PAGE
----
Adults may feel unsure about how to start a difficult conversation or what exactly to say, but it’s important to talk openly and honestly about grief.
There’s nothing easy about explaining death to a child, especially the death of a parent or close family member. Adults may feel unsure about how to start the conversation or what exactly to say, but it’s important to talk openly and honestly about the situation.
- Watch this video together in a quiet place in which children feel comfortable and safe, then begin a conversation, being as concrete as you can. For example, “Do you remember what Elmo’s daddy said about Elmo’s Uncle Jack?” (“Uncle Jack died. When a person dies, his or her body stops working. Their heart stops beating and their body stops moving, eating, and breathing.”) You may have to repeat these facts.
- Remind kids that whenever Elmo puts on Uncle Jack’s silly hat and swings a baseball bat, he thinks of him. Together, look for an object or find (or talk about) a special place that reminds kids of the person who died. It might be a book they’d read together, a park they used to visit, or a favorite food they ate together. Tell kids that each time they see this thing or go to this special place, they can remember their special person in their hearts.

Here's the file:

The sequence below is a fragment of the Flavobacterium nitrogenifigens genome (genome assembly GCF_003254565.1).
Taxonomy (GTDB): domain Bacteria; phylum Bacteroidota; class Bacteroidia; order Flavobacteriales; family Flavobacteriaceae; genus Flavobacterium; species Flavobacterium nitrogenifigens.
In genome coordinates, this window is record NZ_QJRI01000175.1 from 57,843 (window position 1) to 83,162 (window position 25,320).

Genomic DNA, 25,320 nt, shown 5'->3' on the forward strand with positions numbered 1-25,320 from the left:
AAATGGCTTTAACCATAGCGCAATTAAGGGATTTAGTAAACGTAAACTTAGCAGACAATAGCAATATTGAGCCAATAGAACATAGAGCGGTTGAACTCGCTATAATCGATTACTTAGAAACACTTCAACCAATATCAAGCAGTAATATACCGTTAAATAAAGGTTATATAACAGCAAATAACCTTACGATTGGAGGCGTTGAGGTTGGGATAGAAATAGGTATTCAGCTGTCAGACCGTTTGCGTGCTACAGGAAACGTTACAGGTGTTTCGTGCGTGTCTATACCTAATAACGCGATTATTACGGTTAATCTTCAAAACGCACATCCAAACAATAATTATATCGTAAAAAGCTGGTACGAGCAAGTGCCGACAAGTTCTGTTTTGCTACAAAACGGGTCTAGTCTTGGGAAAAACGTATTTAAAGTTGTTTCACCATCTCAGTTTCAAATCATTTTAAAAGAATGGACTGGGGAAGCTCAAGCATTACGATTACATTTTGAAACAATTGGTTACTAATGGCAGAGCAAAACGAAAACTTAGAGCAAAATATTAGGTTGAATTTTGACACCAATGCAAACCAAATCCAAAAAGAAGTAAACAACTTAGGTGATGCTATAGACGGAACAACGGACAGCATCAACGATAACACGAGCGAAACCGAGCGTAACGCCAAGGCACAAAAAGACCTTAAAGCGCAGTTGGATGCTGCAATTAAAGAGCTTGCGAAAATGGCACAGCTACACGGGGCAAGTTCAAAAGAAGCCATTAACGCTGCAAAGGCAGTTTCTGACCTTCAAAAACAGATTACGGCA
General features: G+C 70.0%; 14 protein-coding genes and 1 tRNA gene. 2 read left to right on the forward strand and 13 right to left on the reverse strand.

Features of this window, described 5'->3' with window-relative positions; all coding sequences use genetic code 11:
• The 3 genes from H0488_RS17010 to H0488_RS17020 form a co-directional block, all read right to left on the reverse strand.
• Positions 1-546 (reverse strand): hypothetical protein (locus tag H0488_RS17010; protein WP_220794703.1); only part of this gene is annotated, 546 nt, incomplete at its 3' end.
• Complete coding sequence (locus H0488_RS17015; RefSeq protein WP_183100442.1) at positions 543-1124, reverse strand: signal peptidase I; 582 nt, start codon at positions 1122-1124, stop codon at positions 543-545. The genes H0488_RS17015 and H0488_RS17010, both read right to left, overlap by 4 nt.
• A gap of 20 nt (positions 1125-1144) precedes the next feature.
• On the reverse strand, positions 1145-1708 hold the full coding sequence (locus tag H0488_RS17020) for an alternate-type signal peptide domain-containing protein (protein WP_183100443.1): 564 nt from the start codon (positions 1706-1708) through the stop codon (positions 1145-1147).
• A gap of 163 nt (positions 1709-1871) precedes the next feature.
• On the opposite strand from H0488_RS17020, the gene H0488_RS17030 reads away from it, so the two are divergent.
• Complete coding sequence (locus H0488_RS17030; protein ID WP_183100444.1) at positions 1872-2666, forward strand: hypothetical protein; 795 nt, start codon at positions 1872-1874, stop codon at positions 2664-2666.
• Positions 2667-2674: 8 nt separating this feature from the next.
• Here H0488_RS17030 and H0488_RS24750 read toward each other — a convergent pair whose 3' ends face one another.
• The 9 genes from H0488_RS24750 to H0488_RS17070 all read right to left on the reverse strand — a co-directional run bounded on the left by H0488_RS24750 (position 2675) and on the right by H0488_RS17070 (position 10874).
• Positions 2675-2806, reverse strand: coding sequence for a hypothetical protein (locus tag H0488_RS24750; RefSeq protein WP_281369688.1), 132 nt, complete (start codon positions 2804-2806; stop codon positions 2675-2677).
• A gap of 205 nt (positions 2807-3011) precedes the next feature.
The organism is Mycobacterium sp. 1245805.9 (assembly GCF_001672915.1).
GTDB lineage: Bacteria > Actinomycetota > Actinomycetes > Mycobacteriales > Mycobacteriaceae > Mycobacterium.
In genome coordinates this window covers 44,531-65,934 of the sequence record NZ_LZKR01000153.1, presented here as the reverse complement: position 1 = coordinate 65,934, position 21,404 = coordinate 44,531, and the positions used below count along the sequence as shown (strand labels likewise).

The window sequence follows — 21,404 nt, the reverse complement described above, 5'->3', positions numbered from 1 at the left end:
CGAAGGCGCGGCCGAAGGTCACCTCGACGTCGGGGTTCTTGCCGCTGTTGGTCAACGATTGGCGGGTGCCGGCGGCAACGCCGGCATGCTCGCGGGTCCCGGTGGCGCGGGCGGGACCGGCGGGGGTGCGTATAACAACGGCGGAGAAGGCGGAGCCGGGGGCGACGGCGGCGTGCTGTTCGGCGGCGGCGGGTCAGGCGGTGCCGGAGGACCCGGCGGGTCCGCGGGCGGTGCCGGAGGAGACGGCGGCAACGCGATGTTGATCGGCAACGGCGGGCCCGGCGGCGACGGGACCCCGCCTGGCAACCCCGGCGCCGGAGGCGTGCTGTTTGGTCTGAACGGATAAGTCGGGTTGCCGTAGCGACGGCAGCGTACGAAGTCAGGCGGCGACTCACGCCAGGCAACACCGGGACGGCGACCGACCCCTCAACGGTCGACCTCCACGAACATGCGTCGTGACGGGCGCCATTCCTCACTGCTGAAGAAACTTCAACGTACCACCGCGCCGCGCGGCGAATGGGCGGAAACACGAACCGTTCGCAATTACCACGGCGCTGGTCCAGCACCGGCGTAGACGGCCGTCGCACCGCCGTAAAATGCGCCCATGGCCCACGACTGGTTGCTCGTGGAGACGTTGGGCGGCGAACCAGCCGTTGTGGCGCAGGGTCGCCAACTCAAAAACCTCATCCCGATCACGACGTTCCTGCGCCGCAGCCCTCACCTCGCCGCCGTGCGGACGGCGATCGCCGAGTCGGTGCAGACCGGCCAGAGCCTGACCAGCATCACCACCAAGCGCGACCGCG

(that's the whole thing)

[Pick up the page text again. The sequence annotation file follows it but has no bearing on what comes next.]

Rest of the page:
When Kids Need Special-Special Comfort
In the midst of big changes, comfort items such as small stuffed animals and blankets can provide a sense of continuity in a child’s life.
For children and adults, it’s important to celebrate the lives of our loved ones who have died.
Grief and Change Caused by COVID-19
It’s okay to have feelings of grief when we experience changes big and small.
Helping Children Through Grief Related To COVID-19
There are ways to help families talk about death, express their feelings, and grieve together.
Open Ended Art
Doing open-ended art activities together helps adults and children relax and connect.
Showing and Sharing Feelings
Naming a big feeling can help children begin to understand it, and later regulate it.
Coloring to Calm Down
Coloring can help both children and grown-ups feel more calm and grounded.